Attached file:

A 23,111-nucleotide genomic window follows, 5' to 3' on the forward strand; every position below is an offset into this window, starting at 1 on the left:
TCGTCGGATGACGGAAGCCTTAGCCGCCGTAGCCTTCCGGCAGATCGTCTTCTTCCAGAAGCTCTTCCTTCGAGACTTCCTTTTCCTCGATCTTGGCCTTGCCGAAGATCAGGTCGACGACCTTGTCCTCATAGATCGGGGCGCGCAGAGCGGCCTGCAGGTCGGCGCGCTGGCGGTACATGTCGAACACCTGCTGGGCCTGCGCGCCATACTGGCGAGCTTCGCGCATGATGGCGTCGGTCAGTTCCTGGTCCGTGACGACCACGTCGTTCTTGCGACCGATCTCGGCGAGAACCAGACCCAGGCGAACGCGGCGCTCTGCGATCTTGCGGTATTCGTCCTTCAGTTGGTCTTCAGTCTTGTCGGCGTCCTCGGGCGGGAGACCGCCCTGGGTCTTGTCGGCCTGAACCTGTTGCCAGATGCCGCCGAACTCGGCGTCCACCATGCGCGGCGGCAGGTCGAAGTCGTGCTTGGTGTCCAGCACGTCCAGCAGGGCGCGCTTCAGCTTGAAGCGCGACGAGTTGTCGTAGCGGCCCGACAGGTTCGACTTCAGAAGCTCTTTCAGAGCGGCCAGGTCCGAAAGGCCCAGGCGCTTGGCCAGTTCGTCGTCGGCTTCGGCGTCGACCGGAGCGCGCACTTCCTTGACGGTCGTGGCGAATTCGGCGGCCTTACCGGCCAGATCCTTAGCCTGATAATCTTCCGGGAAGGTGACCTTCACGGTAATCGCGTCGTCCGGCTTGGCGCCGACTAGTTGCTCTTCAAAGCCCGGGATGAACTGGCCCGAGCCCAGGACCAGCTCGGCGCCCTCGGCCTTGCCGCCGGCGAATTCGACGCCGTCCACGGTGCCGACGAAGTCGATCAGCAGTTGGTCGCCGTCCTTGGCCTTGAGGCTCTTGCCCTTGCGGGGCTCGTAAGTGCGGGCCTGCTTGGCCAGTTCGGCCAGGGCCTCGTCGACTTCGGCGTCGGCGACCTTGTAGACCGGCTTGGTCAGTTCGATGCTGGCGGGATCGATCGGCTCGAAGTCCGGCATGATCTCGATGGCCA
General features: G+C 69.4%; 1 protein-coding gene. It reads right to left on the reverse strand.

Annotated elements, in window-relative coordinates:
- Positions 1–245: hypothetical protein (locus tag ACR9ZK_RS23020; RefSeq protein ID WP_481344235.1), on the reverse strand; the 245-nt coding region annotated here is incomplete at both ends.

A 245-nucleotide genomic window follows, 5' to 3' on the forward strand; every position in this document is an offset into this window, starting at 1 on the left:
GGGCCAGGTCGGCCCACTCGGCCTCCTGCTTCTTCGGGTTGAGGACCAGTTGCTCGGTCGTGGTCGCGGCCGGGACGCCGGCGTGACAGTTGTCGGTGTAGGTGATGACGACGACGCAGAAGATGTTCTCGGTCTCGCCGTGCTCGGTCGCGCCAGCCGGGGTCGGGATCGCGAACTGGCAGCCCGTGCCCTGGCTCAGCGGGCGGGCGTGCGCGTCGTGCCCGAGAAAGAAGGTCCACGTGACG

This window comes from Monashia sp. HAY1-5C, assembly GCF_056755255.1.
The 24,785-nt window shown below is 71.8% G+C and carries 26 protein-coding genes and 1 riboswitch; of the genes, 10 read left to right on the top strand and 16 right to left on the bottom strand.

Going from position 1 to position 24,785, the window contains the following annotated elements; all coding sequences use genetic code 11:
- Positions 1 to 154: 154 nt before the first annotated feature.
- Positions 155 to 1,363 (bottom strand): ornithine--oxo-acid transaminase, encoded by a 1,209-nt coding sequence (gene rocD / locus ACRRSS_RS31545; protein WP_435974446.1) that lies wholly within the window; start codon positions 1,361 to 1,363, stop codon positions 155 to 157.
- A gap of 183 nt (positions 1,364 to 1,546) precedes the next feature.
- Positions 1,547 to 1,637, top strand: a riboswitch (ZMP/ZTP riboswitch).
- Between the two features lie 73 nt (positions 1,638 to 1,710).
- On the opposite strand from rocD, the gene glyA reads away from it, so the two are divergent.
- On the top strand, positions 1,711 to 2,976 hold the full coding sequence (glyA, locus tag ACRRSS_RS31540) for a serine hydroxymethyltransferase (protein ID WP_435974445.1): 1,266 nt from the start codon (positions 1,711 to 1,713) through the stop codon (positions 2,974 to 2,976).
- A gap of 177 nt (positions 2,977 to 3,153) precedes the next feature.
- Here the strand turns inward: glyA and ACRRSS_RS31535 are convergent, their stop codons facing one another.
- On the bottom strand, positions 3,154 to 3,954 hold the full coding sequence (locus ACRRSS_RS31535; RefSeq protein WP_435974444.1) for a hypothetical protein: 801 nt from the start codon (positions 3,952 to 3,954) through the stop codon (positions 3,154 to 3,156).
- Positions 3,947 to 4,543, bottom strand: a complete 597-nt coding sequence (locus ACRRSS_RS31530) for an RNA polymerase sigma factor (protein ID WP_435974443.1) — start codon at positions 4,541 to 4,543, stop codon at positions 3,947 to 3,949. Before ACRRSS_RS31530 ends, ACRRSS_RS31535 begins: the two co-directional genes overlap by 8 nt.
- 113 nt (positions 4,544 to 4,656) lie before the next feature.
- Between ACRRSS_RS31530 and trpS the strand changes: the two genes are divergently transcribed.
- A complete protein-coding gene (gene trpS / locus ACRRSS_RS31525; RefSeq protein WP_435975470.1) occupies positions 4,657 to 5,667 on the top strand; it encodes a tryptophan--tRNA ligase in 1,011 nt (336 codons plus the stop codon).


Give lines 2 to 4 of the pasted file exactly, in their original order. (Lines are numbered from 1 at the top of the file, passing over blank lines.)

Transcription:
TCGTCGGATGACGGAAGCCTTAGCCGCCGTAGCCTTCCGGCAGATCGTCTTCTTCCAGAAGCTCTTCCTTCGAGACTTCCTTTTCCTCGATCTTGGCCTTGCCGAAGATCAGGTCGACGACCTTGTCCTCATAGATCGGGGCGCGCAGAGCGGCCTGCAGGTCGGCGCGCTGGCGGTACATGTCGAACACCTGCTGGGCCTGCGCGCCATACTGGCGAGCTTCGCGCATGATGGCGTCGGTCAGTTCCTGGTCCGTGACGACCACGTCGTTCTTGCGACCGATCTCGGCGAGAACCAGACCCAGGCGAACGCGGCGCTCTGCGATCTTGCGGTATTCGTCCTTCAGTTGGTCTTCAGTCTTGTCGGCGTCCTCGGGCGGGAGACCGCCCTGGGTCTTGTCGGCCTGAACCTGTTGCCAGATGCCGCCGAACTCGGCGTCCACCATGCGCGGCGGCAGGTCGAAGTCGTGCTTGGTGTCCAGCACGTCCAGCAGGGCGCGCTTCAGCTTGAAGCGCGACGAGTTGTCGTAGCGGCCCGACAGGTTCGACTTCAGAAGCTCTTTCAGAGCGGCCAGGTCCGAAAGGCCCAGGCGCTTGGCCAGTTCGTCGTCGGCTTCGGCGTCGACCGGAGCGCGCACTTCCTTGACGGTCGTGGCGAATTCGGCGGCCTTACCGGCCAGATCCTTAGCCTGATAATCTTCCGGGAAGGTGACCTTCACGGTAATCGCGTCGTCCGGCTTGGCGCCGACTAGTTGCTCTTCAAAGCCCGGGATGAACTGGCCCGAGCCCAGGACCAGCTCGGCGCCCTCGGCCTTGCCGCCGGCGAATTCGACGCCGTCCACGGTGCCGACGAAGTCGATCAGCAGTTGGTCGCCGTCCTTGGCCTTGAGGCTCTTGCCCTTGCGGGGCTCGTAAGTGCGGGCCTGCTTGGCCAGTTCGGCCAGGGCCTCGTCGACTTCGGCGTCGGCGACCTTGTAGACCGGCTTGGTCAGTTCGATGCTGGCGGGATCGATCGGCTCGAAGTCCGGCATGATCTCGATGGCCA
General features: G+C 69.4%; 1 protein-coding gene. It reads right to left on the reverse strand.

Annotated elements, in window-relative coordinates: